For a freshman, Fultz's body control and change-of-pace with the ball in his hands is far beyond his years. Despite being the best athlete on the floor the vast majority of the time, Fultz is often playing at what looks like half speed - but this shouldn't be confused with him being lazy or lethargic. Jonathan Tjarks summed this up eloquently when scouting him earlier this year:
"It takes most players years to learn when and where to turn on the jets, and when to put it on cruise and glide to the open spot on the floor. Fultz is already at that point as a college freshman, and he plays with a preternatural calm."
Xavier Rathan-Mayes and Jalen Brunson are their teams' most important players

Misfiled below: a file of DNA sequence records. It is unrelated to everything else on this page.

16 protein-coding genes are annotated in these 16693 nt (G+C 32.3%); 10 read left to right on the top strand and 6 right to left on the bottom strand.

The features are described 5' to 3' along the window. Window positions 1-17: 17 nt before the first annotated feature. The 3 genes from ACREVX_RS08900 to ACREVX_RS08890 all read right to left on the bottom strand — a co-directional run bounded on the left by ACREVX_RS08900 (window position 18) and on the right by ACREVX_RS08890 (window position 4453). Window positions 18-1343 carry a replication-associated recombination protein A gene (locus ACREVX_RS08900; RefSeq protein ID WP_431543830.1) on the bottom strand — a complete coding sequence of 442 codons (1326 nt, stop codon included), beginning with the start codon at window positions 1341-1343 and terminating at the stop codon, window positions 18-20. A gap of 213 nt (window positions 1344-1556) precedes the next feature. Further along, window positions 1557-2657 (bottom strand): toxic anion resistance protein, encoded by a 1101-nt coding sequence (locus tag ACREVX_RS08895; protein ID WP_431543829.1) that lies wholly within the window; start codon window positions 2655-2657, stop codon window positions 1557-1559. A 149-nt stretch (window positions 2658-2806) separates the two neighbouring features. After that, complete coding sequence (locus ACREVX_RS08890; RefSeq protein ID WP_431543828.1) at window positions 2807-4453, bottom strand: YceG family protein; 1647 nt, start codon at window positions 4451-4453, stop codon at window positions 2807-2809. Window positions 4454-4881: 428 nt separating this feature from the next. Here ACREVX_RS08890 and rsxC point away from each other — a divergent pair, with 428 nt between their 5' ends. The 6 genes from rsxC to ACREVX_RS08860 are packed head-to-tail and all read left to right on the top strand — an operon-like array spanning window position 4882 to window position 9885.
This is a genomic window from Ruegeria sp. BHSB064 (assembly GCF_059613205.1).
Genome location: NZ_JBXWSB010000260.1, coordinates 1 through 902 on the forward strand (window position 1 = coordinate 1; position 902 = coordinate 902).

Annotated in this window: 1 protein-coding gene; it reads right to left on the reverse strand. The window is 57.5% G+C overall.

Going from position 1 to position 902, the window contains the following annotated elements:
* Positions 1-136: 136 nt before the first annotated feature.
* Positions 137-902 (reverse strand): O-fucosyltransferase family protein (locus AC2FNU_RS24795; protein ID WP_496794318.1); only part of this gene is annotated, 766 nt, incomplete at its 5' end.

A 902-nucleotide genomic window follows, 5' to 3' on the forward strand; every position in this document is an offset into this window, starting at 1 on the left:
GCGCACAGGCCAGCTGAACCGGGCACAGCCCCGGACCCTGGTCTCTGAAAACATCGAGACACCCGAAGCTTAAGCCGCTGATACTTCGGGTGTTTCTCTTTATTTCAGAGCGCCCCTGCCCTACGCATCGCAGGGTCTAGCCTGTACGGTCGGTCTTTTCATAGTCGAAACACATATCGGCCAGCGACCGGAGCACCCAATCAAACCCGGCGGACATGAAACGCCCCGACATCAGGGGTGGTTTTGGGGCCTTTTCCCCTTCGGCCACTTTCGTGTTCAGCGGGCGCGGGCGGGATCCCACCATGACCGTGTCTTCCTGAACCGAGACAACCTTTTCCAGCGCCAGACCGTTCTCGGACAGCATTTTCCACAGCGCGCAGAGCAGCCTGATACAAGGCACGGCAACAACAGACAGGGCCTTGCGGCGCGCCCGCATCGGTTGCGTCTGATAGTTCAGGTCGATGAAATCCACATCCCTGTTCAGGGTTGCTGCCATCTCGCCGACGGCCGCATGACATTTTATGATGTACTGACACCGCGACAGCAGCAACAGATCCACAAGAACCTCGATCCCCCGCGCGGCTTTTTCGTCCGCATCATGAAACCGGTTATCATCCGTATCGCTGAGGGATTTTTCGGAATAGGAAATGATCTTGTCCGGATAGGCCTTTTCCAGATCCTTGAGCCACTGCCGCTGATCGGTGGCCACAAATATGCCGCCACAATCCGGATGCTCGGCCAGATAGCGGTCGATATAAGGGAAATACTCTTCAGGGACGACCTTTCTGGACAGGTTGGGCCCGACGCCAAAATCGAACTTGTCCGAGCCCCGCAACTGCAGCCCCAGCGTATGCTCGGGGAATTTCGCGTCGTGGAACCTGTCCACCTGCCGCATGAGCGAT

Notice how I didn't say 'best' or 'most valuable' - those accolades would be given to Dwayne Bacon and Josh Hart for the 'Noles and Wildcats respectively. Bacon and Hart have picked up right where they left off last season and are essentially known commodities at this point - you pretty much know what you're getting on any given night. The key difference is that up until this year, there were legitimate reasons to be skeptical about how consistent XRM and Brunson would perform in 2016-17. XRM was coming off two roller coaster seasons in which he 'teeter-tottered' between what his true offensive identity should be - a scoring point guard? a pass-first point guard? a combo guard? - and consequently, his efficiency suffered. Brunson, on the other hand, put together an impressive freshman campaign last year (108 O-Rating), but had the luxury of deferring a good chunk of the playmaking responsibilities to Ryan Arcidiacono and Phil Booth. In other words, Brunson had yet to prove he could carry the burden of being a full-time point guard and properly conduct one of the most prolific offenses in college basketball.